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Ausrine Stundyte as Cio-Cio-San, Elizabeth Janes as Butterfly’s child and Sarah Larsen as Suzuki in Seattle Opera's production of Puccini's Madama Butterfly. Photo by Elise Bakketun.
North American Works Directory Listing
The Scrimshaw Violin
Bruce Saylor
Jonathan Levi
Mel Marvin, Director; Sarah G. Conly, Costumes Designer; John Michael Deegan, Set Designer, Gil Morgenstern, Violin and Musical Director;
Singers: Victor Benedetti as Rabbi Doctor Sandy Lincoln, Sherry Boone as Band Singer, Steven Goldstein as Selwyn, David Gordon, Juliana Rambaldi as Indira, Madeline Gordon. Musicians: Jo-Ann Sternberg, Clarinet; Carol Cook, Viola; Peter Donovan, Double Bass,Thomas Hoppe, Piano
December 03, 2001
Nine Circles Chamber Theatre
Nantucket, a cold island off the eastern coast of the United States, home to Madeleine Starbuck (soprano) the restless daughter of generations of whalers, who has married a Jew named David Gordon (tenor) to the horror of her French mother. Madeleine has heard of the remarkable powers of the New York Rabbi Sandy Lincoln (baritone) and invites him to address the small Jewish congregation on Nantucket. Sandy, a forensic pathologist as well as a rabbi, has the rare talent of divining a victim’s history by merely touching his or her remains, and a congregant’s history by merely touching his or her soul. There is a mechanics to all creation, he tells his forensic assistants Selwyn (tenor) and Indira (soprano), invoking an old Talmudic legend about Eve. God made the first woman the way a violin maker makes a violin-bone by bone, lung by heart, rib by rib, string by peg. As a result, Adam was repelled, since all he could see in his wife were blood vessels and internal organs. So God put Adam to sleep and made a new Eve by adding a crucial ingredient-mystery. Selwyn, whose grandmother died in Auschwitz, refuses to accept the comparison between a woman and a violin. Rabbi, he tells Sandy, you have no soul. Sandy arrives on Nantucket, hoping to find in the island, as Madeleine promised in her invitation, what she has found in her conversion to Judaism. Instead, he finds a mystery in Madeleine, a music that draws him to her. As she takes him on a tour of her ancestral mansion, the music grows stronger. It comes from a basement room, a holy of holies, that holds the family collection of scrimshaw-whale bone carved and etched by generations of Starbuck sailors. At the center of the collection is a violin, with a fingerboard of scrimshaw, that Madeleine’s mother brought to Nantucket from France after the War. How does Madeleine know, Sandy wonders, that in his youth, before medical school or seminary, he worshipped the violin? Perhaps, he thinks at the dinner in his honor in the Starbuck ballroom, he has finally-bachelor that he is-found an Eve, created with a mystery beyond mere flesh and bones. When Madeleine asks him to play the scrimshaw violin for the dinner guests, he seizes the opportunity to play to her. He chooses a furious Bach Presto remembered from his youth, appropriate to the high drama of the whaling scene carved in the scrimshaw of the fingerboard. But when Sandy looks up from the violin, all the guests have disappeared. Madeleine alone remains. But to Sandy’s horror, he no longer sees the Nantucket beauty, but the ribs and intestines that Adam saw in the first woman. Even more horrible, his doctor’s fingers come to another realization-that the fingerboard of the violin is not made of scrimshaw at all, but of the armbone of a woman, a woman who died in the War. Lowering the violin from his chin, he carries it down to the harbor for a final burial. Though he may have lost more than a violin, he might just have found his soul.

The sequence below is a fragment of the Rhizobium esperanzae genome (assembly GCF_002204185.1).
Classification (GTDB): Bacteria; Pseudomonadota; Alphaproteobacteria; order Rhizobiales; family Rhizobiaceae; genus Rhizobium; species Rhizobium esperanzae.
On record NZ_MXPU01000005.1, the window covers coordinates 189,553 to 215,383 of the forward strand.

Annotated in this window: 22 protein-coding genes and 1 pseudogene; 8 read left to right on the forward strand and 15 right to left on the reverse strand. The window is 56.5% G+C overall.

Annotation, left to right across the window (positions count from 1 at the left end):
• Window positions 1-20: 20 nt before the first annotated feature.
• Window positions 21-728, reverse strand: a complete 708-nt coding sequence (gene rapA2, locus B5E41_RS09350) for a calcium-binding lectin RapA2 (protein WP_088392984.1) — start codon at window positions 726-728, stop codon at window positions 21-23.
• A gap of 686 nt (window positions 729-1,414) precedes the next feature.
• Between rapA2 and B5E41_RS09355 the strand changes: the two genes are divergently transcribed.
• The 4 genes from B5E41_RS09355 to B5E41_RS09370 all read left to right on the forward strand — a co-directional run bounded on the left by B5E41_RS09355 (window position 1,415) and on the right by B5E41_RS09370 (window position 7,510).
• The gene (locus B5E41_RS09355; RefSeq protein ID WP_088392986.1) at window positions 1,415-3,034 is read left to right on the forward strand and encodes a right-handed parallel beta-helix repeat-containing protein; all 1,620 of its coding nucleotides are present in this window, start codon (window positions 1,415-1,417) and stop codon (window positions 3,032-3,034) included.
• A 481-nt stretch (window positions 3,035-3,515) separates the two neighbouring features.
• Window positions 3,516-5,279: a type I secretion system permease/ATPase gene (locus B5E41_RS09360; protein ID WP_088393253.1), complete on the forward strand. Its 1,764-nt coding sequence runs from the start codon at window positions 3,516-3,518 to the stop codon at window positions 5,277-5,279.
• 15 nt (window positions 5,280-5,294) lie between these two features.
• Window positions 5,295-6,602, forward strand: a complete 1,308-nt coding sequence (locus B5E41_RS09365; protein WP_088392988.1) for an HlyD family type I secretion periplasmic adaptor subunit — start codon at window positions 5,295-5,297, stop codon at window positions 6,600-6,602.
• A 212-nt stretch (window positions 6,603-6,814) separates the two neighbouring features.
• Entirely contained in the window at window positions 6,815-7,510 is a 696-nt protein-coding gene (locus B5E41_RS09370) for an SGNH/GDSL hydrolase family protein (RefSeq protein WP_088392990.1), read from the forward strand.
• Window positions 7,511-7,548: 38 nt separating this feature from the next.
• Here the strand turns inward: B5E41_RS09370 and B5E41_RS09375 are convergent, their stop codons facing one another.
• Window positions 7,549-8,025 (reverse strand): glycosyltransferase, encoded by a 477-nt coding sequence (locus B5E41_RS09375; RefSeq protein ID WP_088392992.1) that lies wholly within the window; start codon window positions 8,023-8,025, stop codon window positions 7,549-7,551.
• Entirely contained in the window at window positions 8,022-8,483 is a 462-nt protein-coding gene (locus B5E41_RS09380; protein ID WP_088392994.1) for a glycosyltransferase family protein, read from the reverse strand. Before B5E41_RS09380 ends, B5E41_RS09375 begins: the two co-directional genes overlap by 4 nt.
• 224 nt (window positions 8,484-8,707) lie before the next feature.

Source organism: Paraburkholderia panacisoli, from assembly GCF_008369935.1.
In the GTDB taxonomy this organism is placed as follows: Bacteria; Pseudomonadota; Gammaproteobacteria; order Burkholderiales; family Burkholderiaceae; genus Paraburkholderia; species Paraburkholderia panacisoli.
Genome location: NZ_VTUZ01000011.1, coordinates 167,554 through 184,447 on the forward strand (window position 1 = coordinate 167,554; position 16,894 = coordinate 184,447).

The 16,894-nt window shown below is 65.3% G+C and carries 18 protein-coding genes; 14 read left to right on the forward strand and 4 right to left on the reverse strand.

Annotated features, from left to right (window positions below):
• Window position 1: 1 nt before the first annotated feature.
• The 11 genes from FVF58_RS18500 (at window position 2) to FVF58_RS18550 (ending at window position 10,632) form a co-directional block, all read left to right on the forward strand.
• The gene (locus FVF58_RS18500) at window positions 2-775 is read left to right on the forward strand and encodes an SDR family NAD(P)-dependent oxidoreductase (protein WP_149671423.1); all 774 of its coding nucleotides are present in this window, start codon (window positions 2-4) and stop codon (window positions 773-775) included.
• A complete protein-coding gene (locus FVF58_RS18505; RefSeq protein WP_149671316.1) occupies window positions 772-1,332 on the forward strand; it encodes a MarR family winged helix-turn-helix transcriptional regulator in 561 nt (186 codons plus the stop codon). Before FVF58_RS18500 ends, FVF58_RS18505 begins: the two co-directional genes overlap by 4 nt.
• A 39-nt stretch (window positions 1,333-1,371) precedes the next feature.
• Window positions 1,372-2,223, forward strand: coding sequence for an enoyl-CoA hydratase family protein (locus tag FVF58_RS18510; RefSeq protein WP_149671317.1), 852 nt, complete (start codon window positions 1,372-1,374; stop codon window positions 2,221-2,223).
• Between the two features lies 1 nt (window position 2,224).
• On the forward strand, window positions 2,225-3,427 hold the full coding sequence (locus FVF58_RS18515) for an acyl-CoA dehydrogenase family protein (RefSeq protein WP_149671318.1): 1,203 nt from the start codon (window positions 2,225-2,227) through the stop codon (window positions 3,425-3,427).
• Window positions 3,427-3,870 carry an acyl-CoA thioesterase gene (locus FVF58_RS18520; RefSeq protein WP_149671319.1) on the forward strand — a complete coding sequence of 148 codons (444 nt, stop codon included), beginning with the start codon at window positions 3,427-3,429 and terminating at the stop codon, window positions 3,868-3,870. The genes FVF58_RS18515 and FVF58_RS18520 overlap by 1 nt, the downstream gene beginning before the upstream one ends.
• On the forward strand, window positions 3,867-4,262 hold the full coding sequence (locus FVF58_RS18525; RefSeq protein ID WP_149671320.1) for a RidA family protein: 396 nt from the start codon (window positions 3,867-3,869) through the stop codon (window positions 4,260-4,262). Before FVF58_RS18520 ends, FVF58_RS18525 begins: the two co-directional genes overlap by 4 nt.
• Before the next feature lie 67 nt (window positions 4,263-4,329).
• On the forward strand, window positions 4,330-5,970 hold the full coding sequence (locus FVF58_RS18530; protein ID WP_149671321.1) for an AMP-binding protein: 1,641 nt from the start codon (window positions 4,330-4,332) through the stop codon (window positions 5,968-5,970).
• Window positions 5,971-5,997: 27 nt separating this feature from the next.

Jonathan Levi, librettist

Fall 2014 Magazine Issue
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  • Emerging Artists: Act One

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